Galba truncatula 

Scope: Global
Language: English

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Taxonomy [top]

Kingdom Phylum Class Order Family
Animalia Mollusca Gastropoda Hygrophila Lymnaeidae

Scientific Name: Galba truncatula (Müller, 1774)
Regional Assessments:
Common Name(s):
English Attenuate Fossaria
Buccinum truncatulum Müller, 1774
Fossaria truncatula (Müller, 1774)
Galba pusilla Schrank, 1803
Limnaea truncatula Annandale & Rao, 1925
Lymnaea truncatula (Müller, 1774)
Taxonomic Source(s): Johnson, P.D., Bogan, A.E., Brown, K.M., Burkhead, N.M., Cordeiro, J.R., Garner, J.T., Hartfield, P.D., Lepitzki, D.A.W., Mackie, G.L., Pip, E., Tarpley, T.A., Tiemann, J.S., Whelan, N.V. and Strong, E.E. 2013. Conservation status of freshwater gastropods of Canada and the United States. Fisheries 38(6): 247-282.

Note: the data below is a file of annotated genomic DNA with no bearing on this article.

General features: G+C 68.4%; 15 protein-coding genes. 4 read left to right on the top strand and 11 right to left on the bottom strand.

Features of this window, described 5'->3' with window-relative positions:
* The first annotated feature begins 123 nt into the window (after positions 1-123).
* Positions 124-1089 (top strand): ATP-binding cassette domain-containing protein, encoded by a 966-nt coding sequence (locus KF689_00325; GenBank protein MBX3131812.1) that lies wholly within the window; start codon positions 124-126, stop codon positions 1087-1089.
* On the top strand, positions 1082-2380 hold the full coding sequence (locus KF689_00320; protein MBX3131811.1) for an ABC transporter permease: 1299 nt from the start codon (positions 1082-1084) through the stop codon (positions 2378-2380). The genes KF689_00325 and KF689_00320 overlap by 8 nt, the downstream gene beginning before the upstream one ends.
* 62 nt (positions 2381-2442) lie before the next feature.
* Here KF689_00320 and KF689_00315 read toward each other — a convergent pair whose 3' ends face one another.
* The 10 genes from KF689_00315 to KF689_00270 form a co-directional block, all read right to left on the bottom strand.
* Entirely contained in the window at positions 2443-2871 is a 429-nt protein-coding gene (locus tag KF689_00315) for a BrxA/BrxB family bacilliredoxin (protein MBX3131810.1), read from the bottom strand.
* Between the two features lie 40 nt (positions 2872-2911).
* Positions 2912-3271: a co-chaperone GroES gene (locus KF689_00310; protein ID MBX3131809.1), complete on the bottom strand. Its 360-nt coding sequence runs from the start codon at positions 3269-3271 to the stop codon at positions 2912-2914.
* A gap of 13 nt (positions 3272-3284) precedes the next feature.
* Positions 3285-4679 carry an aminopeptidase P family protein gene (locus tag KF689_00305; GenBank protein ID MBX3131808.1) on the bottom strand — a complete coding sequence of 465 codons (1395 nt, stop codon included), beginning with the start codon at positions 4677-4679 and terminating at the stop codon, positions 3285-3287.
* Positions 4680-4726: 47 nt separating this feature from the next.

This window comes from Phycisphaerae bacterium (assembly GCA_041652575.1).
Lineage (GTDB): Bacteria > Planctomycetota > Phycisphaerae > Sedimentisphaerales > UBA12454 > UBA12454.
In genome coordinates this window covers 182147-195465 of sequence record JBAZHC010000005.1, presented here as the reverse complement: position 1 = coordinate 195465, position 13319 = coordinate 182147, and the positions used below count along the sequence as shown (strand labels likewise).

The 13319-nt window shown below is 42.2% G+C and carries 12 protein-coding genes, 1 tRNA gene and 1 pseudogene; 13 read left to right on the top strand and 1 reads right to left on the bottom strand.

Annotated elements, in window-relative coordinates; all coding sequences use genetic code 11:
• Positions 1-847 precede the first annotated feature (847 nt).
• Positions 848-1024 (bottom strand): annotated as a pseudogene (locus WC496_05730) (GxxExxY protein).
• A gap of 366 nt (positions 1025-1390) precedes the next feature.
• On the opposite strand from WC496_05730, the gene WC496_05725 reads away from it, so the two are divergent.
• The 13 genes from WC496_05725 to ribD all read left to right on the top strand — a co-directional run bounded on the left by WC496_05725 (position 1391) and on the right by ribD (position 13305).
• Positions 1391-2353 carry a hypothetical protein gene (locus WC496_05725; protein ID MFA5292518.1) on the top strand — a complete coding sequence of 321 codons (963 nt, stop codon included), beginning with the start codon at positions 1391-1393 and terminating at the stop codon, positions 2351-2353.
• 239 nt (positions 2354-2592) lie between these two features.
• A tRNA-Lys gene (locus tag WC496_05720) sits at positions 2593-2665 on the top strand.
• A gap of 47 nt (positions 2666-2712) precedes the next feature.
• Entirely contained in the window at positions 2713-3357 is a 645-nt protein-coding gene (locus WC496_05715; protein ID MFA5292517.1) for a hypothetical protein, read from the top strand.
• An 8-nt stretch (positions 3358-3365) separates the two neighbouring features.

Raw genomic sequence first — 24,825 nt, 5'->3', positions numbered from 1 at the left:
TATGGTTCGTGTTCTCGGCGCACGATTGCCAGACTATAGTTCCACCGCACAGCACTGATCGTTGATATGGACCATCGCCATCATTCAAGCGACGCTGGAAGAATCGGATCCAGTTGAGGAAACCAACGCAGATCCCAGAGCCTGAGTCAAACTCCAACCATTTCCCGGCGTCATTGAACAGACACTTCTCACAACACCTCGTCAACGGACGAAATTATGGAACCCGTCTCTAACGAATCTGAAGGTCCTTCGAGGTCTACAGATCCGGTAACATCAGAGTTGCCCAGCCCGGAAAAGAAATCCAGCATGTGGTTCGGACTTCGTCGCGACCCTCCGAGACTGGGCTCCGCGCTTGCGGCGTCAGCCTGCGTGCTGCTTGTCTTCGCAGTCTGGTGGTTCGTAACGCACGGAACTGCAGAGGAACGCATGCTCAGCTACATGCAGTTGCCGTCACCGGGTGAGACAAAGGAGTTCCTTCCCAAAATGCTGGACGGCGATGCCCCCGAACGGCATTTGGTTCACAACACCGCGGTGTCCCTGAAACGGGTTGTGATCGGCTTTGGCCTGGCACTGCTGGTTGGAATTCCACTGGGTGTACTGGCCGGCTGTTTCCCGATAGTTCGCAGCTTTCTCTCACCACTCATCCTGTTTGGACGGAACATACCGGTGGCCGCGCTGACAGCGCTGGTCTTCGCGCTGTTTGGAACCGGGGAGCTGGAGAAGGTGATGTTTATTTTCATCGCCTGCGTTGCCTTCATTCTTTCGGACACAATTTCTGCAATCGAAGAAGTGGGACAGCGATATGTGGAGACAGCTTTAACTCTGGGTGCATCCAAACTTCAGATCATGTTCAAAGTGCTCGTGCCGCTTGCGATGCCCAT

Taxonomic Notes: Lymnaea (Galba) truncatula. As Bargues et al. (2001) in their genetic study of the Lymnaeidae state: 'The present knowledge on the genetics of lymnaeids and on their parasite-host inter-relationships is far from being sufficient. The family is immersed in a systematic-taxonomic confusion.' This means that some authors consider the names between brackets as distinct genera and others as subgenera. The assessor followed Brown (1994) and Appleton (1996) who use Lymnaea as the generic name but considers that the taxonomic issue has not yet been satisfactorily resolved.

Assessment Information [top]

Red List Category & Criteria: Least Concern ver 3.1
Year Published: 2015
Date Assessed: 2013-12-05
Assessor(s): Seddon, M.B., Kebapçı, U. & Van Damme, D.
Reviewer(s): Aldridge, D., Böhm, M., Lopes-Lima , M. & Numa, C.
Contributor(s): Schneider, W., Samraoui, B., Madhyastha, A. & Vinarski, M.